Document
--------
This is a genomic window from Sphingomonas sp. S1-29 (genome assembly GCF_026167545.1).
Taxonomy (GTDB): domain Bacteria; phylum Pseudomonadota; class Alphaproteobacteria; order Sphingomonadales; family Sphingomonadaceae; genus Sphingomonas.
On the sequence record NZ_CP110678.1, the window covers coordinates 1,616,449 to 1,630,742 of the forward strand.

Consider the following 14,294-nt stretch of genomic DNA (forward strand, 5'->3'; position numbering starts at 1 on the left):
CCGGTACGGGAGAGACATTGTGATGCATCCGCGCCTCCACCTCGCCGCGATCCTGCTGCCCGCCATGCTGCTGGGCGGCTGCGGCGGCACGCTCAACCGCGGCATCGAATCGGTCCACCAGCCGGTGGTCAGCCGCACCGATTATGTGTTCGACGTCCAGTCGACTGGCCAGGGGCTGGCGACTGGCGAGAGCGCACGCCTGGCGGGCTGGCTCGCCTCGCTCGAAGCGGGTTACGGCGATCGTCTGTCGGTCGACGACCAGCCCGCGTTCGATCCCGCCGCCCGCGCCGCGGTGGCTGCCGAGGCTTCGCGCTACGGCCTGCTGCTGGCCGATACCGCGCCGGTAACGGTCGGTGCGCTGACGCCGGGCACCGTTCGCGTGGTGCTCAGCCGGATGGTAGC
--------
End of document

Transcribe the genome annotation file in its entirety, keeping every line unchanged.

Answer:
This is a genomic window from Sphingomonas sp. S1-29 (genome assembly GCF_026167545.1).
Taxonomy (GTDB): domain Bacteria; phylum Pseudomonadota; class Alphaproteobacteria; order Sphingomonadales; family Sphingomonadaceae; genus Sphingomonas.
On the sequence record NZ_CP110678.1, the window covers coordinates 1,616,449 to 1,630,742 of the forward strand.

Consider the following 14,294-nt stretch of genomic DNA (forward strand, 5'->3'; position numbering starts at 1 on the left):
CCGGTACGGGAGAGACATTGTGATGCATCCGCGCCTCCACCTCGCCGCGATCCTGCTGCCCGCCATGCTGCTGGGCGGCTGCGGCGGCACGCTCAACCGCGGCATCGAATCGGTCCACCAGCCGGTGGTCAGCCGCACCGATTATGTGTTCGACGTCCAGTCGACTGGCCAGGGGCTGGCGACTGGCGAGAGCGCACGCCTGGCGGGCTGGCTCGCCTCGCTCGAAGCGGGTTACGGCGATCGTCTGTCGGTCGACGACCAGCCCGCGTTCGATCCCGCCGCCCGCGCCGCGGTGGCTGCCGAGGCTTCGCGCTACGGCCTGCTGCTGGCCGATACCGCGCCGGTAACGGTCGGTGCGCTGACGCCGGGCACCGTTCGCGTGGTGCTCAGCCGGATGGTAGC